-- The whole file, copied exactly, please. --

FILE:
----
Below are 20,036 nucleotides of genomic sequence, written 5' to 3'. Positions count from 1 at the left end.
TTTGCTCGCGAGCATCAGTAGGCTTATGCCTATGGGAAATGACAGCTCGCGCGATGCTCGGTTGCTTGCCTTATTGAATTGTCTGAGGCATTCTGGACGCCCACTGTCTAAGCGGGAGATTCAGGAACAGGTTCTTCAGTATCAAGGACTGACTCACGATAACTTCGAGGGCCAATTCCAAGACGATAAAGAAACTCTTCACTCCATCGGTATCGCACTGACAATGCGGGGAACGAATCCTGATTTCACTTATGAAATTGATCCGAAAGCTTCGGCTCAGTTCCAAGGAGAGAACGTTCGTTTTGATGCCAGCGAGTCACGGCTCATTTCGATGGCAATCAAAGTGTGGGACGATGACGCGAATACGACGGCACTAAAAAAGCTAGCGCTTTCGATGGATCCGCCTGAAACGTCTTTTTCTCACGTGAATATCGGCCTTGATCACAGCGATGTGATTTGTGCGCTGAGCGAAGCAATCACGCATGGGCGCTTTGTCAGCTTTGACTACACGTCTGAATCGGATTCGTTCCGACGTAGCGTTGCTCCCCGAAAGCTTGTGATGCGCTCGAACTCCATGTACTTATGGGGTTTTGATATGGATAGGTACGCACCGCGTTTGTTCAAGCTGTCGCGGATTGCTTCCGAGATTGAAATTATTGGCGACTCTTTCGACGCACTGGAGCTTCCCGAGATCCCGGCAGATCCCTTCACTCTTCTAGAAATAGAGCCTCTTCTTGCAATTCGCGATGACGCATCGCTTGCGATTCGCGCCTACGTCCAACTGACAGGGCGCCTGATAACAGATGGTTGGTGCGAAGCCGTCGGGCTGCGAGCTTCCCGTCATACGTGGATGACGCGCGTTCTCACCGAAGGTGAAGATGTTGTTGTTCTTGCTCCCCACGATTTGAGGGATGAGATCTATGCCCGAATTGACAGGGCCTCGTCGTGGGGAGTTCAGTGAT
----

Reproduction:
Below are 20,036 nucleotides of genomic sequence, written 5' to 3'. Positions count from 1 at the left end.
TTTGCTCGCGAGCATCAGTAGGCTTATGCCTATGGGAAATGACAGCTCGCGCGATGCTCGGTTGCTTGCCTTATTGAATTGTCTGAGGCATTCTGGACGCCCACTGTCTAAGCGGGAGATTCAGGAACAGGTTCTTCAGTATCAAGGACTGACTCACGATAACTTCGAGGGCCAATTCCAAGACGATAAAGAAACTCTTCACTCCATCGGTATCGCACTGACAATGCGGGGAACGAATCCTGATTTCACTTATGAAATTGATCCGAAAGCTTCGGCTCAGTTCCAAGGAGAGAACGTTCGTTTTGATGCCAGCGAGTCACGGCTCATTTCGATGGCAATCAAAGTGTGGGACGATGACGCGAATACGACGGCACTAAAAAAGCTAGCGCTTTCGATGGATCCGCCTGAAACGTCTTTTTCTCACGTGAATATCGGCCTTGATCACAGCGATGTGATTTGTGCGCTGAGCGAAGCAATCACGCATGGGCGCTTTGTCAGCTTTGACTACACGTCTGAATCGGATTCGTTCCGACGTAGCGTTGCTCCCCGAAAGCTTGTGATGCGCTCGAACTCCATGTACTTATGGGGTTTTGATATGGATAGGTACGCACCGCGTTTGTTCAAGCTGTCGCGGATTGCTTCCGAGATTGAAATTATTGGCGACTCTTTCGACGCACTGGAGCTTCCCGAGATCCCGGCAGATCCCTTCACTCTTCTAGAAATAGAGCCTCTTCTTGCAATTCGCGATGACGCATCGCTTGCGATTCGCGCCTACGTCCAACTGACAGGGCGCCTGATAACAGATGGTTGGTGCGAAGCCGTCGGGCTGCGAGCTTCCCGTCATACGTGGATGACGCGCGTTCTCACCGAAGGTGAAGATGTTGTTGTTCTTGCTCCCCACGATTTGAGGGATGAGATCTATGCCCGAATTGACAGGGCCTCGTCGTGGGGAGTTCAGTGAT